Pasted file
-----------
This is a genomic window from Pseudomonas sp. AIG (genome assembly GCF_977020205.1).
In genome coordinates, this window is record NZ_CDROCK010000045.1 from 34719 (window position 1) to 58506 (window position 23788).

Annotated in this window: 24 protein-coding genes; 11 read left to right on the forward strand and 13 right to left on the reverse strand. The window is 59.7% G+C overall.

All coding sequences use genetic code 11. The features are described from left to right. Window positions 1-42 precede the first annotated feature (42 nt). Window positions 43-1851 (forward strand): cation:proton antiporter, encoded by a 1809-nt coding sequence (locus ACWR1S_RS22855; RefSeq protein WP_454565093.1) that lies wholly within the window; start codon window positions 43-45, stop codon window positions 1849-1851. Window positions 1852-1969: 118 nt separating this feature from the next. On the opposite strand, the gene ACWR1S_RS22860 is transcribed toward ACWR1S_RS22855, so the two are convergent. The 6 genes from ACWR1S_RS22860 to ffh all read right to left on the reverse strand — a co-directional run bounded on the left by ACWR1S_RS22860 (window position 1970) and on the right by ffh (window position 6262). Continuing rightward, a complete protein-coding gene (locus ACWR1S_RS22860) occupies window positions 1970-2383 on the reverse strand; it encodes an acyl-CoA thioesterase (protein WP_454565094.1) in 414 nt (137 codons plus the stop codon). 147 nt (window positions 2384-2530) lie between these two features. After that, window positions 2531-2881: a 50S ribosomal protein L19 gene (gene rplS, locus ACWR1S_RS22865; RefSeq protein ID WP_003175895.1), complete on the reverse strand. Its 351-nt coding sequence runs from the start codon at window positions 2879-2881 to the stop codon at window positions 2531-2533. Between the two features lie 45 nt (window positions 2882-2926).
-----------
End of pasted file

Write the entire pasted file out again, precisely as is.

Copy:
This is a genomic window from Pseudomonas sp. AIG (genome assembly GCF_977020205.1).
In genome coordinates, this window is record NZ_CDROCK010000045.1 from 34719 (window position 1) to 58506 (window position 23788).

Annotated in this window: 24 protein-coding genes; 11 read left to right on the forward strand and 13 right to left on the reverse strand. The window is 59.7% G+C overall.

All coding sequences use genetic code 11. The features are described from left to right. Window positions 1-42 precede the first annotated feature (42 nt). Window positions 43-1851 (forward strand): cation:proton antiporter, encoded by a 1809-nt coding sequence (locus ACWR1S_RS22855; RefSeq protein WP_454565093.1) that lies wholly within the window; start codon window positions 43-45, stop codon window positions 1849-1851. Window positions 1852-1969: 118 nt separating this feature from the next. On the opposite strand, the gene ACWR1S_RS22860 is transcribed toward ACWR1S_RS22855, so the two are convergent. The 6 genes from ACWR1S_RS22860 to ffh all read right to left on the reverse strand — a co-directional run bounded on the left by ACWR1S_RS22860 (window position 1970) and on the right by ffh (window position 6262). Continuing rightward, a complete protein-coding gene (locus ACWR1S_RS22860) occupies window positions 1970-2383 on the reverse strand; it encodes an acyl-CoA thioesterase (protein WP_454565094.1) in 414 nt (137 codons plus the stop codon). 147 nt (window positions 2384-2530) lie between these two features. After that, window positions 2531-2881: a 50S ribosomal protein L19 gene (gene rplS, locus ACWR1S_RS22865; RefSeq protein ID WP_003175895.1), complete on the reverse strand. Its 351-nt coding sequence runs from the start codon at window positions 2879-2881 to the stop codon at window positions 2531-2533. Between the two features lie 45 nt (window positions 2882-2926).